SKA1 is also expected to participate in VLBI sessions with existing networks (e.g. European and African VLBI Networks; Paragi et al. 2014, these proceedings). SKA1-MID/SUR will therefore already provide the opportunity to perform high sensitivity observations at milli-arcsecond angular resolution for a few weeks per year.

3.2 SKA2 impact

SKA2 will naturally lead to a significant increase in the sample of known parsec-scale binary AGN, through the dramatic increase in sensitivity on longer baselines ( 200 km) for the majority of the available telescope observing time. SKA2-VLBI will be able to resolve binaries with separations of  pc at all redshifts and map associated jets with high fidelity. The wide-area (10 deg) mas-resolution surveys will open a completely new parameter space and discover a large number of systems of comparable and lower separation that the current record holder: 0402+379, the 7 pc separation binary at (Rodriguez et al. 2006). This increased sample size at low separation will be key in bridging the black hole coalescence rate and environment coupling with the results from pulsar timing arrays. The latter requires the stochastic gravitational wave background nHz spectral shape to be measured from pulsar timing arrays, which may be possible by the time SKA2 is complete. In addition, these surveys will provide a large sample of high precision measurements of AGN positions, enabling a statistical study of the offset AGN predicted by gravitational recoil or the presence of binary SMBHs (e.g. Orosz & Frey 2013, Paragi et al., these proceedings).

This suggests that SKA2 (particularly when combined with existing VLBI arrays) will completely revolutionize this field once again (following SKA1-MID/SUR) in the low separation parameter space and bridge pulsar timing array results with what is gleaned from mas-scale continuum surveys. This naturally leads to the question: will SKA2-VLBI resolve SMBH binaries that can be detected by pulsar timing arrays? In Fig. 3 we have shown the maximum gravitational wave frequency of a binary that has a 10 milliarcsecond separation, mass of  M, and circular orbit. This demonstrates that even SKA2-VLBI is unlikely to discover binaries in the pulsar timing array sensitivity frequency band at 1-2 GHz. This places greater emphasis on higher frequency surveys and searching for low separation (sub-pc) binaries using the large-scale radio-jet morphology. We note the exciting possibility that the SKA may discover such systems purely through pulsar timing array experiments, however, the associated positional uncertainties ( deg) may prohibit electromagnetic counterpart determination.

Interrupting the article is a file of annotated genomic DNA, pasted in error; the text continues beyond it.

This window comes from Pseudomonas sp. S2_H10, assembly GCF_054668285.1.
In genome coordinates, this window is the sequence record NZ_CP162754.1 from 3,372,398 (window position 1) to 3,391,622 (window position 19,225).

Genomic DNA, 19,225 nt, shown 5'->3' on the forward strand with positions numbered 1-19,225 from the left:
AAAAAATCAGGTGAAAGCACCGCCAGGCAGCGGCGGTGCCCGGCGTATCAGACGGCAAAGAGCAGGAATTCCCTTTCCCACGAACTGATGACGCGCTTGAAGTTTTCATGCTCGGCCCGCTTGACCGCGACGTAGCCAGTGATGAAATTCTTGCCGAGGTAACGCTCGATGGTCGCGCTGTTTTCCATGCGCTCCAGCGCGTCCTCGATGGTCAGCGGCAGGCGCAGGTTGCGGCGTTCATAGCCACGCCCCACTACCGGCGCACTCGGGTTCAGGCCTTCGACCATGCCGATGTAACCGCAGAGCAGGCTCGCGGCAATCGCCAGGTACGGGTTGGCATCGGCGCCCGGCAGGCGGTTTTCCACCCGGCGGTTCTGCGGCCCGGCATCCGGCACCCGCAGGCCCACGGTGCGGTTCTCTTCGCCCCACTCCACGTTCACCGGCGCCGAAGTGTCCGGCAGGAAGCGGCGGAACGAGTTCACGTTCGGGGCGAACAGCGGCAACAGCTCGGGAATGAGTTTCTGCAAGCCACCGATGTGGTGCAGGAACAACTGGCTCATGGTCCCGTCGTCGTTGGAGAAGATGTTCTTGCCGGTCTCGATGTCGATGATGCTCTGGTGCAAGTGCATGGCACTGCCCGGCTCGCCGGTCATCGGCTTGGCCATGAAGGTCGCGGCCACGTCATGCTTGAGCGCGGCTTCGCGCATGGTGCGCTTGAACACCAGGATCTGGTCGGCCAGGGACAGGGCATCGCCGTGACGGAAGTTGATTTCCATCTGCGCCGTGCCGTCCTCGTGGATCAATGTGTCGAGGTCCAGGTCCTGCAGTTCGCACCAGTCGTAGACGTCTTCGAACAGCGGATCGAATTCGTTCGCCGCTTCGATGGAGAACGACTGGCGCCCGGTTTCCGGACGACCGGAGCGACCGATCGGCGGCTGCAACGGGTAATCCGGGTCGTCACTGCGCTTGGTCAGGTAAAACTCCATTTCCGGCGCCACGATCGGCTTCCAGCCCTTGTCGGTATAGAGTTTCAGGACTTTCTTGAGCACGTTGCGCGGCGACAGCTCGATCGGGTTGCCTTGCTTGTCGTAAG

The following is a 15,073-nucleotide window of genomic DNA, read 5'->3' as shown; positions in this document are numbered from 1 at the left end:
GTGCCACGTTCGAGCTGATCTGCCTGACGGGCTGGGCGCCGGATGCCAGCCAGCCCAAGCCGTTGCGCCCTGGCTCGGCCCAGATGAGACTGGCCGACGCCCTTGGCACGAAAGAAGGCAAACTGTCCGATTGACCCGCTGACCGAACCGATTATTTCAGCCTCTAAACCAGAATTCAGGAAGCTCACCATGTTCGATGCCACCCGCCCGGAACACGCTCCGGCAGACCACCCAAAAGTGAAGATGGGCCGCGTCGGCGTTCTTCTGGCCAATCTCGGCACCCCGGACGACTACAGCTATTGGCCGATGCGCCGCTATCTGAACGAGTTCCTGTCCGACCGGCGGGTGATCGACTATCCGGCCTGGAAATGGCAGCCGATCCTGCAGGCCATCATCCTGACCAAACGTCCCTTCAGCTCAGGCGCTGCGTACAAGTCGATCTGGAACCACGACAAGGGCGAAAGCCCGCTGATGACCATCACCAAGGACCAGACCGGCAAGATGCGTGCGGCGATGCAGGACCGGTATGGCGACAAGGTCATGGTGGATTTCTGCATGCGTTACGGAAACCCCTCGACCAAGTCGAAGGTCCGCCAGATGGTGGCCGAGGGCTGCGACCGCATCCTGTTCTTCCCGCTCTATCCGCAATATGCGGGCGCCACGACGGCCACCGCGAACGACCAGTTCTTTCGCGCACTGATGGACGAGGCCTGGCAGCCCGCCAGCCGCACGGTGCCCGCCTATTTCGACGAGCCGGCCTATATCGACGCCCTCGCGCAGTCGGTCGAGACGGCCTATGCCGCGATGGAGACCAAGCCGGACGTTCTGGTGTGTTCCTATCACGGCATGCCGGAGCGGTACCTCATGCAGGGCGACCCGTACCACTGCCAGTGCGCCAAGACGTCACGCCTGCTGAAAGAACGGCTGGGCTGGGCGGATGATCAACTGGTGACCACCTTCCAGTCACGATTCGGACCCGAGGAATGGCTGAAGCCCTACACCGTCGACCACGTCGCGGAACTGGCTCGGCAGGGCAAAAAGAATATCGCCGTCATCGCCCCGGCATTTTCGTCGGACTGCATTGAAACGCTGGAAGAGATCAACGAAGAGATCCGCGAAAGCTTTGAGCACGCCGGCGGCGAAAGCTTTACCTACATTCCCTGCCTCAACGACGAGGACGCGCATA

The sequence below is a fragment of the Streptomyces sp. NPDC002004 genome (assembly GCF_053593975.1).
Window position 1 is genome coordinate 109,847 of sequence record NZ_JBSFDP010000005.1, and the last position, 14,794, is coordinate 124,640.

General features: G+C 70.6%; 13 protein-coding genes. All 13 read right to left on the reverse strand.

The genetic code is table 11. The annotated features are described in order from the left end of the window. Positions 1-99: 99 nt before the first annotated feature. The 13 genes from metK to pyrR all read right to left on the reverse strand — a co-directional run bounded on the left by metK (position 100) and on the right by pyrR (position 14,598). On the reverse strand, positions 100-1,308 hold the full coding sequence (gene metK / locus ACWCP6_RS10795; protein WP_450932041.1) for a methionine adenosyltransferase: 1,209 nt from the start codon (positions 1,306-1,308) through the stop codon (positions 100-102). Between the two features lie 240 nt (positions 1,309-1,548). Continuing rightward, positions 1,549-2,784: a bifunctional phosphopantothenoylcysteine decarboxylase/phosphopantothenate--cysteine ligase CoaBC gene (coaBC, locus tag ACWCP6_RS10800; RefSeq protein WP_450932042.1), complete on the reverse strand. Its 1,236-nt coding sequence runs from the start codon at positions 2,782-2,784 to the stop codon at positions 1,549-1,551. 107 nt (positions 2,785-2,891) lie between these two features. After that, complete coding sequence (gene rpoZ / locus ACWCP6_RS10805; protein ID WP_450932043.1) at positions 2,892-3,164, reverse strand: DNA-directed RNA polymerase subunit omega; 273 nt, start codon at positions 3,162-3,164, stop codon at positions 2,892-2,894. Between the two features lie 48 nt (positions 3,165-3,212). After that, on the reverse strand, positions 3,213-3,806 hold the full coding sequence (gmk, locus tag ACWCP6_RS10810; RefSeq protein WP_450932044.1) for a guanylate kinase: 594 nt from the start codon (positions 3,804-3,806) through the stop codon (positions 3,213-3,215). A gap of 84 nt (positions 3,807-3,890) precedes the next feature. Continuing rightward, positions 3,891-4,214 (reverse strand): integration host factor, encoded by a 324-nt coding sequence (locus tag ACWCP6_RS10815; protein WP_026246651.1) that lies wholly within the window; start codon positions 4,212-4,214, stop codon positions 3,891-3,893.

4 Summary

This contribution discusses how the SKA will constrain the black hole merger rate at low separations (1 kpc). The preliminary evidence that radio-jet triggering is enhanced in dual and triple SMBH systems; negligible dust and gas attenuation at GHz frequencies; and unmatched sensitivity and angular resolution suggests that the SKA will play a leading role in opening up the low separation parameter space. Identification of galaxies with binary SMBH systems by the SKA will have significant multi-wavelength synergy with current/future facilities such as ALMA, E-ELT, JWST and LSST, all of which will contribute to understanding the astrophysical impact thereof. Also of great importance will be the ability of high brightness temperature sensitivity observations to probe relic emission from precessing jets and hence provide arcsec-scale proxies of close-pair binary SMBH systems that cannot not be spatially resolved by VLBI. If sufficiently massive binaries are found, these may be detectable by directed gravitational wave experiments with pulsar timing arrays. The range of science possible with SMBHs is extensive and the SKA will play a leading role in their discovery, characterization and followup. These different observing modes are therefore expected to usher in the exciting era of multi-messenger astrophysics with a single facility.